I wholeheartedly support larger sizing to fit more people, and sizing numbers/letters are largely arbitrary anyway, but extended sizing has to fit the whole person, not just their truly massive and unsupported tits and supposedly impressive lung expansion. Most people who are going to fit the XL Any-Wear Sports Bra are going to greatly struggle with the XL leggings.
If I were to hazard a guess, the sports bras were just sized up with the same proportions based on the XS, but that's just not how breasts and chests work for most people. People with larger chests are unlikely to have the perfectly scaled up proportions of a skinny person with a B cup.
Some of the problems with these "sports bras" could have been fixed by having hooks and allowing adjustments on more than just the straps, rather than just hoping elastic would do all the work. That's how you can tell these bras were designed by someone whose experience with sizeable mammary glands has been limited since infancy. I'm not sure how the men's garments fared in the design process.
As for the Whoop 4.0's durability, I can't speak to the long term, but I've accidentally bumped it against a wide variety of door frames with no ill-effects. It's IP68 dust proof and water-resistant for up to 10 metres for 2 hours, so you can presumably swim with it. I haven't tested it in a chlorinated pool, but it fared just fine in the shower.
Because the device has no buttons, everything needs to be handled through the app. My first band arrived DOA, and because I couldn't set it up through the app, I was left to troubleshoot with the extremely unhelpful website.
The set-up process with a working band is extremely simple and intuitive, almost like setting up AirPods. But if you don't know that because you have a dud, the process is extremely frustrating due to the inadequate support information on the site.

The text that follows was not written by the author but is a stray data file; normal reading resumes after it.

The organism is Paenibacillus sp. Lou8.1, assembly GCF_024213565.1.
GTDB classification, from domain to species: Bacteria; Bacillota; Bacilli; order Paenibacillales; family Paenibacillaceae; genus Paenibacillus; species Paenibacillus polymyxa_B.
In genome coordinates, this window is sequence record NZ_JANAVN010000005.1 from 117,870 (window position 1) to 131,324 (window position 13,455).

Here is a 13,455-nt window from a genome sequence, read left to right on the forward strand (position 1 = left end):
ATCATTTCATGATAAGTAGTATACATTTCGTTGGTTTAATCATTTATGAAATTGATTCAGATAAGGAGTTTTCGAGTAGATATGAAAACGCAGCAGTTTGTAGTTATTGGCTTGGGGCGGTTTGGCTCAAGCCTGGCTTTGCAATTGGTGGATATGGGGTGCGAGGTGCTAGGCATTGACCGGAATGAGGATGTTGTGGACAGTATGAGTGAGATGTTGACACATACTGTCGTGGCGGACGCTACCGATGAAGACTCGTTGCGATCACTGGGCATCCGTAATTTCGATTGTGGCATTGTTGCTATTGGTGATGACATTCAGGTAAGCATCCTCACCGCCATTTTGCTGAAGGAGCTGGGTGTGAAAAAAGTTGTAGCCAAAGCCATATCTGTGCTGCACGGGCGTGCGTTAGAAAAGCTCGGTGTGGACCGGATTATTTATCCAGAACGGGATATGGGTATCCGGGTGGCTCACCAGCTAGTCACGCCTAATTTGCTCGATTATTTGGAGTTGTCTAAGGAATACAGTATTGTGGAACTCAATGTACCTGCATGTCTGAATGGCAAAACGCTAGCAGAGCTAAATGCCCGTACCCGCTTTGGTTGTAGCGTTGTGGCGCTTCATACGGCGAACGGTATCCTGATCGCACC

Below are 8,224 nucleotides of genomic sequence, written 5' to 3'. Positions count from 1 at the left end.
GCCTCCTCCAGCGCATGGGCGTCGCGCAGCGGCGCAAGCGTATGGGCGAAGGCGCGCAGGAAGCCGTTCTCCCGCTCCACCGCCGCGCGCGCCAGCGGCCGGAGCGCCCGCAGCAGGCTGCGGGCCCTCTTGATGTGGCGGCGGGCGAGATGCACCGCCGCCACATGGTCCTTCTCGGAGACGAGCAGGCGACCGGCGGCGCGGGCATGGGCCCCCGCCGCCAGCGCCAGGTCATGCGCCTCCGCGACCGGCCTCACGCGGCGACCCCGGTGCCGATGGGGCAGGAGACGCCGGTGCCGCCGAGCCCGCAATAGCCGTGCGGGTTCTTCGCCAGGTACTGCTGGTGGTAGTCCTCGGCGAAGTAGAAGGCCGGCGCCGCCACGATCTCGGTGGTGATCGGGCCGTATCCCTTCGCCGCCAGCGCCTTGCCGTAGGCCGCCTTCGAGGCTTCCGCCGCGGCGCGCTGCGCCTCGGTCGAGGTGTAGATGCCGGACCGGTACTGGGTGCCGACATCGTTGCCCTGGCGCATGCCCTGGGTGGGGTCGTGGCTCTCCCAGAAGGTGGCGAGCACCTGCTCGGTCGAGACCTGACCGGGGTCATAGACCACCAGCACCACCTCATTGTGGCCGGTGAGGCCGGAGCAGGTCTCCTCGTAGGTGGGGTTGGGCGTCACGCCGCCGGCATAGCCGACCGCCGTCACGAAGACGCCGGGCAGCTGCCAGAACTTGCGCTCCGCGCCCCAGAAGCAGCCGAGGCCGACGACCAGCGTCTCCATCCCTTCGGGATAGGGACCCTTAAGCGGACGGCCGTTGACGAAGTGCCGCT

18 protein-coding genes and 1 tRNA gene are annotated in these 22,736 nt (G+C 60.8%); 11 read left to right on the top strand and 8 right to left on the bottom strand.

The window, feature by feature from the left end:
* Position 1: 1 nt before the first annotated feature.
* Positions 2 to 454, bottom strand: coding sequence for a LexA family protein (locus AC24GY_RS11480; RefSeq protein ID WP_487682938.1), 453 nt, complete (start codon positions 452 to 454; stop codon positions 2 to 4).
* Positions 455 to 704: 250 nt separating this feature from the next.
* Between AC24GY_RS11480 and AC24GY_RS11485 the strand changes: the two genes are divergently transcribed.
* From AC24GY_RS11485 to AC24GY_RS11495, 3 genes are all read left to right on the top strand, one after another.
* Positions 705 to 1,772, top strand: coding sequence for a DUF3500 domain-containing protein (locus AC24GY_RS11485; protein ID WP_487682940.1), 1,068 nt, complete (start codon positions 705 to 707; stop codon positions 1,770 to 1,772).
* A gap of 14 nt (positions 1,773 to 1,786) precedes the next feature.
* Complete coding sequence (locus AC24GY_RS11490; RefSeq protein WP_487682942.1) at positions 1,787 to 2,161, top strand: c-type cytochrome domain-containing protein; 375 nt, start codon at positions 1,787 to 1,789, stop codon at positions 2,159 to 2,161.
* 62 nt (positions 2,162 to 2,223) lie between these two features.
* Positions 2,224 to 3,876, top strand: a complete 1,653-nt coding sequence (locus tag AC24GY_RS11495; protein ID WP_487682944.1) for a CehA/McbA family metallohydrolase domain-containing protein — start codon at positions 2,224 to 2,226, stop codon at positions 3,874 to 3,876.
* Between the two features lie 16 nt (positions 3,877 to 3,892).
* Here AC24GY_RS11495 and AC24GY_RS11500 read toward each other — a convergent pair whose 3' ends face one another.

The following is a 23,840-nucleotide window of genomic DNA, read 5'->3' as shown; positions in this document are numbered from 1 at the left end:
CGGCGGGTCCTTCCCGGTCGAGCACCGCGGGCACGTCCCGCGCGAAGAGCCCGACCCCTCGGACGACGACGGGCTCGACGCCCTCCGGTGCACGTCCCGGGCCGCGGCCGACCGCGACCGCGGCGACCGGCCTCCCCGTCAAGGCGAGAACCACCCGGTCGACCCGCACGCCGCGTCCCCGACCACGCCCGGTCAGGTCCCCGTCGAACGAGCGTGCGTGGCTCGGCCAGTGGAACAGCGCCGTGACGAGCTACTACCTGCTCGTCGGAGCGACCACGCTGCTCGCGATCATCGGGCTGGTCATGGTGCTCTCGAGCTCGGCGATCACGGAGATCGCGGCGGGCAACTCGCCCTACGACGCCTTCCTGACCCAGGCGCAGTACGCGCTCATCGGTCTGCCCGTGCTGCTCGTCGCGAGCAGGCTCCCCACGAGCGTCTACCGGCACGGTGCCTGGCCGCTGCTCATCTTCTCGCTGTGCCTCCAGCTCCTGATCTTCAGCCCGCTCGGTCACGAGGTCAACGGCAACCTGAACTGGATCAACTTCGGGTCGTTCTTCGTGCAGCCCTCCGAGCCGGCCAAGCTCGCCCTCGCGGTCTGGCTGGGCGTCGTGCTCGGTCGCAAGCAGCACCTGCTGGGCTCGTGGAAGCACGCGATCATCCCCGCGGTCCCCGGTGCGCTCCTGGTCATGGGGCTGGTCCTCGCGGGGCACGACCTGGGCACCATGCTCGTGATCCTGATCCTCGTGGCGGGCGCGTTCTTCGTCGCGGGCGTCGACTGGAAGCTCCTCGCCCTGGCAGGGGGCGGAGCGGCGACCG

Getting a replacement was quick and easy, but support websites should always assume every user is starting with a base of zero knowledge and explain how things like proprietary battery packs with non-traditional charging methods should work.
On the one hand, the lack of buttons means the Whoop can be so versatile and waterproof. On the other hand, a button that recorded an activity away from the phone would mean you wouldn't need to stay close to your phone all the time. There are trade-offs.
Whoop 4.0 review: Performance
I am super impressed with the performance of the Whoop 4.0, even though it might not be so impressed with me.
The way it works is you wear the band and record activities, like running, cycling, Pilates and "other", and then it works out how much "strain" you put on your body based on your heart rate. It's like the heart rate coaching I loved so much with the adidas MiCoach back in the day, but without the coaching. You need to bring the motivation and the workout, there aren't any workouts or coaching programs in the app, despite the steep subscription fee.
A device and app that focuses on the relationship between strain and recovery is fantastic. It's taking the unhealthy obsession with weight loss and calorie counting away from fitness and making it all about ensuring your body is as healthy and fit as it could be, no matter your shape.
The more I use the Whoop, the better I understand the relationship between my sleep, workouts and hormonal cycle -- and how I can get the most out of it. While using the Whoop I've been able to not just push myself harder on good days, but forgive myself on days when I can't push as hard. The ability to forgive weaker days is almost as important as knowing when to push.
I have to admit that I did take it a bit personally when my strain score was lower than I expected. I'm not sure how personalised the strain scores are in the first month of use, and I'm also not sure how personalised it becomes later. I would think that a 30km bike ride with a tonne of hills would be worth more than a score of 12 out of 21, which is considered moderate and merely maintains fitness rather than building.
There were so many times on that ride that I thought my heart was going to explode, that I was pushing as hard as I physically could, so to see that score at the end was a little disheartening.